Public and Private Goods

Who pays for national defense? Public health research? What about movie tickets? Movie tickets are clearly the odd one out, but how does the economy decide who should bear the cost of certain goods and services? The concept of public and private goods helps explain why governments use taxes to collectively fund some goods/services but not others.

Public and Private Goods Public and Private Goods

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Table of contents

    Eager to learn more? Read the explanation below to find the answers to these burning questions!

    Meaning of public goods

    In economics, the term public goods has a specific meaning. The two key characteristics of public goods are non-excludable and non-rivalrous. Only goods that have both characteristics are considered public goods.

    Public goods are goods or services that are non-excludable and non-rivalrous.

    Characteristics of public goods

    public private goods characteristics public studysmarterFigure 1. Characteristics of Public Goods, StudySmarter Original

    Many public goods are provided by the government and funded through taxes. Let's break down what each of the two characteristics entails.

    Non-excludable

    Non-excludable means that the consumer cannot be excluded from a good/service, even if they don't pay. An example of this is clear air. It is impossible to stop someone from breathing clean air, even if they did not contribute to the process of maintaining clean air. Another example is the national defense. Defense is provided to everyone, regardless of how much taxes they pay or if they even want to be protected. On the other hand, a car is excludable. The seller of the car can prevent someone from driving away with it if they don’t pay.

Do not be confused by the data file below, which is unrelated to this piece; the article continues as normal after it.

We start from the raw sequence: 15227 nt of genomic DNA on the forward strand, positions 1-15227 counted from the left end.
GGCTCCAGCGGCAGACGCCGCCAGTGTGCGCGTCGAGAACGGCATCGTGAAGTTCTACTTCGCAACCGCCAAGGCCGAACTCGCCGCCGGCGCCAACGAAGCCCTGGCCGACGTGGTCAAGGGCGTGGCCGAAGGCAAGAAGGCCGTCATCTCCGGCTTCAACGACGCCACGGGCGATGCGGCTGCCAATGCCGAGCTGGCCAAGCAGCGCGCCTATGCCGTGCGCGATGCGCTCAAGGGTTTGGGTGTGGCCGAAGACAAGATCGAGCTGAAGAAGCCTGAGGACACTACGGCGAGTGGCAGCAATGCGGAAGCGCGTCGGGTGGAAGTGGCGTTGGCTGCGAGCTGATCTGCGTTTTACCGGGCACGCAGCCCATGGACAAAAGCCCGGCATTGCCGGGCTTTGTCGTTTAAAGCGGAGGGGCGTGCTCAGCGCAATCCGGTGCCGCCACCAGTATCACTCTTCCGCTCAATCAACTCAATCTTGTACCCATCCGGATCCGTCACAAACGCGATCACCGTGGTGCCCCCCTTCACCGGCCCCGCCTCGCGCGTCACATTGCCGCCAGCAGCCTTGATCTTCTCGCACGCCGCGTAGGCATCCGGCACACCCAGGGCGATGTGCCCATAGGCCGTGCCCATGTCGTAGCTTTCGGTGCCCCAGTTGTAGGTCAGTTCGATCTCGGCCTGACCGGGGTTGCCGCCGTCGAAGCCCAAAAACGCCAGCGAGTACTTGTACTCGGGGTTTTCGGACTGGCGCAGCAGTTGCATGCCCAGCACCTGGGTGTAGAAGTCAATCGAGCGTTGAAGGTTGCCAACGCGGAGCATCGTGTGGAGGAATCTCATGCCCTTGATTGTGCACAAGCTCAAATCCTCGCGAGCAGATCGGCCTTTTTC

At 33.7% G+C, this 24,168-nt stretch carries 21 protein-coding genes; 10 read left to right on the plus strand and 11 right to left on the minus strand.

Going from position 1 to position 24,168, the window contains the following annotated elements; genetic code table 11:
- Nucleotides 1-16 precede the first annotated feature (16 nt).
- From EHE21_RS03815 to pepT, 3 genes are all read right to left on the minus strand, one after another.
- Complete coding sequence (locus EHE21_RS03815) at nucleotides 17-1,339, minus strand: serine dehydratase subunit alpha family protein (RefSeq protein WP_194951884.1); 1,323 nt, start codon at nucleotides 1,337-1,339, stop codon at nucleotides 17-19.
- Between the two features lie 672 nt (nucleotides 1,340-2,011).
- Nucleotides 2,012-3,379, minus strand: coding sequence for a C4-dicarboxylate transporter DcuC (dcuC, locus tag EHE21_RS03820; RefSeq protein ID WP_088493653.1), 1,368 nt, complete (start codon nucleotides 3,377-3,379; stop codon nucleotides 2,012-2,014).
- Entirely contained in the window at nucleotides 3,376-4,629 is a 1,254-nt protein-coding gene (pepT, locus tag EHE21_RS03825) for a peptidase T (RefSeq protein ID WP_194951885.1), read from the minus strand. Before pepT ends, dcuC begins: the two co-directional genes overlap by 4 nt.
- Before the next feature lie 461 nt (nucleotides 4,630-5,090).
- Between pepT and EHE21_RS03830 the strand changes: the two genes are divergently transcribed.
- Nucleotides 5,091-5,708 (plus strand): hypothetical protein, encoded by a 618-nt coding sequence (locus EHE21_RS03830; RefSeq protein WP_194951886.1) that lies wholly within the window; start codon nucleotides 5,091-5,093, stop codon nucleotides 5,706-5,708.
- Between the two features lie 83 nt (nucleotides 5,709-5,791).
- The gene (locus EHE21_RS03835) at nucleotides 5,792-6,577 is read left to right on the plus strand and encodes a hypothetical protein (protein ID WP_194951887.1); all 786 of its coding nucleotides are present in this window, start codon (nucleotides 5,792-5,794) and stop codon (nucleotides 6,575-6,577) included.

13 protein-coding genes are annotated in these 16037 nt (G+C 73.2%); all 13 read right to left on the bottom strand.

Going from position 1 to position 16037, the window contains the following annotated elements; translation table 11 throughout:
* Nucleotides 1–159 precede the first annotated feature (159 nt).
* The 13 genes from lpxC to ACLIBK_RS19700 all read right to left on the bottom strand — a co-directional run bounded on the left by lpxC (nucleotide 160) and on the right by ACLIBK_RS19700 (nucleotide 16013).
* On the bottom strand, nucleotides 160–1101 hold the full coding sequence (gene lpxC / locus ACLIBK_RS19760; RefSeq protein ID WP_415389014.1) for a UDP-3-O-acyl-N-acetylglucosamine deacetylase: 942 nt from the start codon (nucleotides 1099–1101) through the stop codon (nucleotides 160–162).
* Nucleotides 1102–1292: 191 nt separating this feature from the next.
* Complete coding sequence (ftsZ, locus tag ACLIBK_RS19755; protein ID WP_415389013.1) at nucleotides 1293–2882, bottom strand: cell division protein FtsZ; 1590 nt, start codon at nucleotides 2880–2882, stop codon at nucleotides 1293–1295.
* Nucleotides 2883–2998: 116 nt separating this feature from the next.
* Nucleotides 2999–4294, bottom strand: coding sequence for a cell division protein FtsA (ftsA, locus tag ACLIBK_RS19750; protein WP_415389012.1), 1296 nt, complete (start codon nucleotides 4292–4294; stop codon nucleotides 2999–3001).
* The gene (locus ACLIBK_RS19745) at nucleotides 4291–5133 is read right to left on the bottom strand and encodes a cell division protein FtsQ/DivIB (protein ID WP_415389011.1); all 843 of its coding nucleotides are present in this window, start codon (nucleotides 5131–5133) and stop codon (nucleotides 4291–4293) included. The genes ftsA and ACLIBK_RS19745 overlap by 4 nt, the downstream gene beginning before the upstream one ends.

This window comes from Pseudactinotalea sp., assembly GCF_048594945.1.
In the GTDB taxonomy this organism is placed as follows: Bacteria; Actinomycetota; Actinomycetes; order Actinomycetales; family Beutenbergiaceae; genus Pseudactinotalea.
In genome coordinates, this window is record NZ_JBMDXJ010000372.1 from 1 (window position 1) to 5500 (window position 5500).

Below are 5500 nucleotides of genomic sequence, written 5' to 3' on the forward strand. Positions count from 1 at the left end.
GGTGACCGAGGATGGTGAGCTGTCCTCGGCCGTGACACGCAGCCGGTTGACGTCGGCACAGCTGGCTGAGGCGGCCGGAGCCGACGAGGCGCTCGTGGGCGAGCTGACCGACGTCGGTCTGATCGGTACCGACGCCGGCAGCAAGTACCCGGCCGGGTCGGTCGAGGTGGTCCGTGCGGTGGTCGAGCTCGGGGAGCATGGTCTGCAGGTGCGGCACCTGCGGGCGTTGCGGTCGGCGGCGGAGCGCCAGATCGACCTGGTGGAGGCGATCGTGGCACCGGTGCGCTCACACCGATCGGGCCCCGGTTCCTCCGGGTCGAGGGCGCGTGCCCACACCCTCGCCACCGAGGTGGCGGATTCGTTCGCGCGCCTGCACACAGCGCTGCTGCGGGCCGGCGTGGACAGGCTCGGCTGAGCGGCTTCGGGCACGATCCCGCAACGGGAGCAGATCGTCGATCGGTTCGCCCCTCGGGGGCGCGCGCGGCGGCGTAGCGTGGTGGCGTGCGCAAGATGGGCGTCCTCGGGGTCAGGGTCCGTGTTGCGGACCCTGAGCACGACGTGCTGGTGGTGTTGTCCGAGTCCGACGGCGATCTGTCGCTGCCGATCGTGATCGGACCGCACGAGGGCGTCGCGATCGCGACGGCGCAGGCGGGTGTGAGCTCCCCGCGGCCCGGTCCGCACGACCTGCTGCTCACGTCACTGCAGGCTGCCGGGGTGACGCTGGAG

Non-rivalrous

    Non-rivalrous means that when one person is using a good/service, it does not diminish the amount available to others. Public parks are an example of nonrivalrous goods. If one person uses a public park, it does not reduce the availability for others to use it (assuming enough space, of course). In contrast, a cup of coffee is a rivalrous good. If one person is drinking a cup of coffee, it means another person cannot. This is because coffee is a scarce good—there is a gap between the demand for coffee and the availability of coffee.

    Public and Private Goods, Parks are public goods, StudySmarterParks are public goods

    Is street lighting a public good?

    Street lighting can be found on many roads and highways. Drivers do not pay every time they want to use street lighting, but does that make it a public good?

    First, let's analyze if street lighting is excludable or non-excludable. Street lighting is usually provided by the government and paid for by taxes. However, drivers from other states and countries who do not pay taxes are free to use street lighting. Once the street lighting has been installed, drivers cannot be excluded from using the lighting. Therefore, street lighting is non-excludable.

    Next, let's look at if street lighting is rivalrous or non-rivalrous. Street lighting can be used by multiple drivers at once. Thus, it would be considered a non-rivalrous good as the use of street lighting by some does not diminish its availability to others.

    Street lighting is both non-excludable and non-rivalrous, which makes it a public good!

    Meaning of private goods

    In economics, private goods are goods that are excludable and rivalrous. Many of the everyday items that people purchase are considered private goods. Typically, there is a competition to obtain private goods.

    Private goods are goods or services that are excludable and rivalrous.

    Characteristics of private goods